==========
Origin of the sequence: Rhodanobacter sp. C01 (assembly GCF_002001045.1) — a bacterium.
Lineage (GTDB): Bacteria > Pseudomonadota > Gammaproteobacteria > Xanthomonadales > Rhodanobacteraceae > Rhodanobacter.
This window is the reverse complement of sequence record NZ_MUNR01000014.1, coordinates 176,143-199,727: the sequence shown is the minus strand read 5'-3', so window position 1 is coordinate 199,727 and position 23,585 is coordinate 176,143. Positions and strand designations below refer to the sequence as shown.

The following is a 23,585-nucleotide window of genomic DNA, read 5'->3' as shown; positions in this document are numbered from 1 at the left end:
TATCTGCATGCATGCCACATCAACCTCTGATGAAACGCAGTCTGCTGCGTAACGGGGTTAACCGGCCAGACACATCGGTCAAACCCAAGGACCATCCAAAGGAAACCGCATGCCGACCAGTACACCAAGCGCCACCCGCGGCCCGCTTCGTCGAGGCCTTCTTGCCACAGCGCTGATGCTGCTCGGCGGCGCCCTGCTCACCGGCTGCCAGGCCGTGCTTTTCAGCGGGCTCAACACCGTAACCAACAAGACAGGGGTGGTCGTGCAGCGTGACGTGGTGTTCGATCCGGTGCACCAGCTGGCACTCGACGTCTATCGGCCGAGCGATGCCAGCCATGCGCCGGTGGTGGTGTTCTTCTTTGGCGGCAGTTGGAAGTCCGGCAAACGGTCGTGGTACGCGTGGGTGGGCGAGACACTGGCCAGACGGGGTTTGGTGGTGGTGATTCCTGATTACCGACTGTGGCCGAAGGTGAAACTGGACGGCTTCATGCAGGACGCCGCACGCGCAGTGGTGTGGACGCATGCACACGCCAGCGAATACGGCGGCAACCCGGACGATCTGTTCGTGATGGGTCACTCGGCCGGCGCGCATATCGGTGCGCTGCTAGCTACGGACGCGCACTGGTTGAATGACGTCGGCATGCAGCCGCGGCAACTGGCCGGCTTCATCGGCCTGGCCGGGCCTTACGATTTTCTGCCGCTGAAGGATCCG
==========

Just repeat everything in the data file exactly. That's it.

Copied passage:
Origin of the sequence: Rhodanobacter sp. C01 (assembly GCF_002001045.1) — a bacterium.
Lineage (GTDB): Bacteria > Pseudomonadota > Gammaproteobacteria > Xanthomonadales > Rhodanobacteraceae > Rhodanobacter.
This window is the reverse complement of sequence record NZ_MUNR01000014.1, coordinates 176,143-199,727: the sequence shown is the minus strand read 5'-3', so window position 1 is coordinate 199,727 and position 23,585 is coordinate 176,143. Positions and strand designations below refer to the sequence as shown.

The following is a 23,585-nucleotide window of genomic DNA, read 5'->3' as shown; positions in this document are numbered from 1 at the left end:
TATCTGCATGCATGCCACATCAACCTCTGATGAAACGCAGTCTGCTGCGTAACGGGGTTAACCGGCCAGACACATCGGTCAAACCCAAGGACCATCCAAAGGAAACCGCATGCCGACCAGTACACCAAGCGCCACCCGCGGCCCGCTTCGTCGAGGCCTTCTTGCCACAGCGCTGATGCTGCTCGGCGGCGCCCTGCTCACCGGCTGCCAGGCCGTGCTTTTCAGCGGGCTCAACACCGTAACCAACAAGACAGGGGTGGTCGTGCAGCGTGACGTGGTGTTCGATCCGGTGCACCAGCTGGCACTCGACGTCTATCGGCCGAGCGATGCCAGCCATGCGCCGGTGGTGGTGTTCTTCTTTGGCGGCAGTTGGAAGTCCGGCAAACGGTCGTGGTACGCGTGGGTGGGCGAGACACTGGCCAGACGGGGTTTGGTGGTGGTGATTCCTGATTACCGACTGTGGCCGAAGGTGAAACTGGACGGCTTCATGCAGGACGCCGCACGCGCAGTGGTGTGGACGCATGCACACGCCAGCGAATACGGCGGCAACCCGGACGATCTGTTCGTGATGGGTCACTCGGCCGGCGCGCATATCGGTGCGCTGCTAGCTACGGACGCGCACTGGTTGAATGACGTCGGCATGCAGCCGCGGCAACTGGCCGGCTTCATCGGCCTGGCCGGGCCTTACGATTTTCTGCCGCTGAAGGATCCG